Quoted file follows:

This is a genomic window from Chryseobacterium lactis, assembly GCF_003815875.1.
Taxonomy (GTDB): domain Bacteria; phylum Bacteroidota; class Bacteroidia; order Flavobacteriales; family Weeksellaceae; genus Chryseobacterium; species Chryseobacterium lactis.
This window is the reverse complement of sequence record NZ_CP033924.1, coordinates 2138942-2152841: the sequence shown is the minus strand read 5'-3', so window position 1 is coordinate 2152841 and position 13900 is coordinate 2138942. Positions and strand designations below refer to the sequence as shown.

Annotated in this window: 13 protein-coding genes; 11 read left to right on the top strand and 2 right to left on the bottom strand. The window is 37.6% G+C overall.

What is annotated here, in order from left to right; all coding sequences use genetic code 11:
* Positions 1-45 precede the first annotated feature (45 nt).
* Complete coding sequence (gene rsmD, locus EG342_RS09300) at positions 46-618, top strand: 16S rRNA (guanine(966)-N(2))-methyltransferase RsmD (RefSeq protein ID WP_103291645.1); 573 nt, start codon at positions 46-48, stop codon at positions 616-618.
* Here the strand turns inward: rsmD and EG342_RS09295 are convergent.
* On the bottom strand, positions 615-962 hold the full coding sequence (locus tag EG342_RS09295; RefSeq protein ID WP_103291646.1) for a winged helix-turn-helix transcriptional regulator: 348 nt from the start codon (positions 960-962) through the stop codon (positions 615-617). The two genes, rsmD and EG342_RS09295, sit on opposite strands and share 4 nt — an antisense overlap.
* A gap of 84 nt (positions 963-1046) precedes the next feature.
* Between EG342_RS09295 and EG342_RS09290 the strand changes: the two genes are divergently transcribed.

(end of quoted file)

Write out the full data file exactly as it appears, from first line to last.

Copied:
This is a genomic window from Chryseobacterium lactis, assembly GCF_003815875.1.
Taxonomy (GTDB): domain Bacteria; phylum Bacteroidota; class Bacteroidia; order Flavobacteriales; family Weeksellaceae; genus Chryseobacterium; species Chryseobacterium lactis.
This window is the reverse complement of sequence record NZ_CP033924.1, coordinates 2138942-2152841: the sequence shown is the minus strand read 5'-3', so window position 1 is coordinate 2152841 and position 13900 is coordinate 2138942. Positions and strand designations below refer to the sequence as shown.

Annotated in this window: 13 protein-coding genes; 11 read left to right on the top strand and 2 right to left on the bottom strand. The window is 37.6% G+C overall.

What is annotated here, in order from left to right; all coding sequences use genetic code 11:
* Positions 1-45 precede the first annotated feature (45 nt).
* Complete coding sequence (gene rsmD, locus EG342_RS09300) at positions 46-618, top strand: 16S rRNA (guanine(966)-N(2))-methyltransferase RsmD (RefSeq protein ID WP_103291645.1); 573 nt, start codon at positions 46-48, stop codon at positions 616-618.
* Here the strand turns inward: rsmD and EG342_RS09295 are convergent.
* On the bottom strand, positions 615-962 hold the full coding sequence (locus tag EG342_RS09295; RefSeq protein ID WP_103291646.1) for a winged helix-turn-helix transcriptional regulator: 348 nt from the start codon (positions 960-962) through the stop codon (positions 615-617). The two genes, rsmD and EG342_RS09295, sit on opposite strands and share 4 nt — an antisense overlap.
* A gap of 84 nt (positions 963-1046) precedes the next feature.
* Between EG342_RS09295 and EG342_RS09290 the strand changes: the two genes are divergently transcribed.